In another blow to the decades-long quest for an HIV vaccine, researchers are pulling the plug on the largest ongoing clinical trial after a review in January found the experimental injections provided no protection from the virus that causes AIDS.
The $120 million study, conducted by the HIV Vaccine Trials Network (HVTN) based at Seattle’s Fred Hutchinson Cancer Research Center, was launched more than three years ago and involved 5,407 volunteers in South Africa.
“There was great hope and expectations around this vaccine candidate,” said Mitchell Warren, executive director of AVAC, a global HIV prevention organization that has been promoting vaccine development for 25 years. “It’s incredibly disappointing.”
The trial in South Africa was considered especially promising because it was based on a vaccine tested in Thailand that was the first to show even the slightest effectiveness. Scientists tweaked the Thai vaccine to increase its potency and target the strain of HIV most common in South Africa. They also added booster shots to the regimen in hopes of inducing long-lasting immunity.
Initial results showed the vaccine triggered a strong immune response. But when an independent monitoring board analyzed the outcomes last month, they found 129 new HIV infections among people receiving the vaccine compared with 123 among those who got a placebo. The difference between the two groups wasn’t statistically significant, and there’s no evidence the vaccine raised the risk, said Dr. Larry Corey, former president of Fred Hutch and principal investigator for the HVTN. It just wasn’t effective in preventing infection.
“We’ll learn from this, but we need to press on,” Corey said. “This epidemic is continuing at amazing rates in South Africa and probably the rest of sub-Saharan Africa.”
AIDS deaths have dropped sharply around the world since the introduction of antiretroviral drugs that keep HIV in check and reduce transmission — but there is still no cure. About 1.7 million people were newly infected in 2018. The highest levels were in Eastern and Southern Africa, where a third of people with the virus aren’t getting the drugs. In South Africa, nearly one in five young and middle-aged adults are living with HIV.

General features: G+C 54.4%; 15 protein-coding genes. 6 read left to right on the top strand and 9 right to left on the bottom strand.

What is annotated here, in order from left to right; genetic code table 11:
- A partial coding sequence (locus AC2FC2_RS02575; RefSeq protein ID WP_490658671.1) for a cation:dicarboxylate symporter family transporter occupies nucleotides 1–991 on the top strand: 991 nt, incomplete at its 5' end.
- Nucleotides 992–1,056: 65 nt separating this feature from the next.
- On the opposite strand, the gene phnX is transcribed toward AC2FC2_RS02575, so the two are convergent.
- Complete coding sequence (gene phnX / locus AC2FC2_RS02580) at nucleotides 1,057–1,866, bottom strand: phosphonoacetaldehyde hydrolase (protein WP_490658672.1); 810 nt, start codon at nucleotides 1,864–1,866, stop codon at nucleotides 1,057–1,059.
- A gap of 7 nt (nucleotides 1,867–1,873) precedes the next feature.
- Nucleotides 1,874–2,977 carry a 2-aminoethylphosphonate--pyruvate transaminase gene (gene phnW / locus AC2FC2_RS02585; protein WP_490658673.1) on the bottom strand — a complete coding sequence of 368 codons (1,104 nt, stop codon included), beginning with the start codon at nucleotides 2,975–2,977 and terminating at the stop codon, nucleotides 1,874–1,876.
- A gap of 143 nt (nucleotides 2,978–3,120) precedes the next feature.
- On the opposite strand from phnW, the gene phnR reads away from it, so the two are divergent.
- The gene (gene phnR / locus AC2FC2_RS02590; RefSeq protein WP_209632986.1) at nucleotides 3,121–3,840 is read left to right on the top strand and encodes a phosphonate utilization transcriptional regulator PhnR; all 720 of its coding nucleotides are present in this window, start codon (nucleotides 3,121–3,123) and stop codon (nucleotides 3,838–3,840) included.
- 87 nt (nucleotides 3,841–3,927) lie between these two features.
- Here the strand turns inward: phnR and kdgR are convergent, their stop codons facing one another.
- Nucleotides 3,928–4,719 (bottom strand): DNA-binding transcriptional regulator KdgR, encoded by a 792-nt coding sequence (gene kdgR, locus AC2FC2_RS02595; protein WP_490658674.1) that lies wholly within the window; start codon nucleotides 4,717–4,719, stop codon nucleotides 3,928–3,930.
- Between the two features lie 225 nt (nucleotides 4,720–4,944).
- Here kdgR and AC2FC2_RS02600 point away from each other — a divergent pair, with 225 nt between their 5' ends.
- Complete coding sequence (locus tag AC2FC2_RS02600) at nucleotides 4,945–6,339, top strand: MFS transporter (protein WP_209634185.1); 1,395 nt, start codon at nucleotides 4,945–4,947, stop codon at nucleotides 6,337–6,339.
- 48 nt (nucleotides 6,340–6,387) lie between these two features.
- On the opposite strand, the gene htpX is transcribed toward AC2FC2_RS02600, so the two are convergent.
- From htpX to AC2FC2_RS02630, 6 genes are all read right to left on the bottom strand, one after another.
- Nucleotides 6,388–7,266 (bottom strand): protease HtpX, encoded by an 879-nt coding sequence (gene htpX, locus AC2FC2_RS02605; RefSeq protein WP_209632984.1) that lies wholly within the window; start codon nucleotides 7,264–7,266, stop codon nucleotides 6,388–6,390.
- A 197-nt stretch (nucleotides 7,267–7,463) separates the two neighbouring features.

Scientists say a vaccine is the only practical way to shut down transmission and eventually eliminate the virus, which has killed more than 32 million people since the first cases in the U.S. surfaced in the early 1980s.
“An HIV vaccine is essential to end the global pandemic, and we hoped this vaccine would work,” Dr. Anthony Fauci, director of the National Institute of Allergy and Infectious Disease (NIAID), said in a statement. “Regrettably, it does not.” NIAID and The Bill & Melinda Gates Foundation shared equally in the cost of the project, with the South African Medical Research Council providing facilities and personnel.
The findings are the latest in a long string of disappointments for HIV vaccine research. More than 100 vaccines have been tested in people with little to show for it. One trial was halted in 2007 because the vaccine actually made people more vulnerable to infection. Until the Thai vaccine trial in 2003, which reported a modest, 31 percent protection level, some experts questioned whether it would ever be possible to craft a vaccine against the insidious, rapidly-mutating Human Immunodeficiency Virus.
“We know it is possible, but we also know HIV is the most challenging virus for which we’ve ever tried to create a vaccine,” Warren said.
The study participants, aged 18 to 35 years old, are being notified of the results. They will not receive any additional doses of the vaccine, but researchers will track them for another year and continue to provide HIV prevention counseling and protective antiretroviral drugs.
Several other experimental vaccines, which take different approaches to tackling the virus, are still being tested in trials overseen by the Fred Hutch group. One uses a combination, or mosaic, of genes from many different strains of HIV, with the goal of triggering a broad immune response that might protect against all of them.
Another takes an entirely different tack, building on the fact that about 10% to 12% of people infected with HIV produce what are called “broadly neutralizing antibodies.” These antibodies can kill many different strains of the virus, but the response is slow and not powerful enough to cure the disease. Scientists think it might be possible, though, to prevent infection by directly infusing people with the antibodies.
“The good news is that there are multiple efforts going on right now,” Warren said. “It’s certainly not as if we don’t know what to do next.”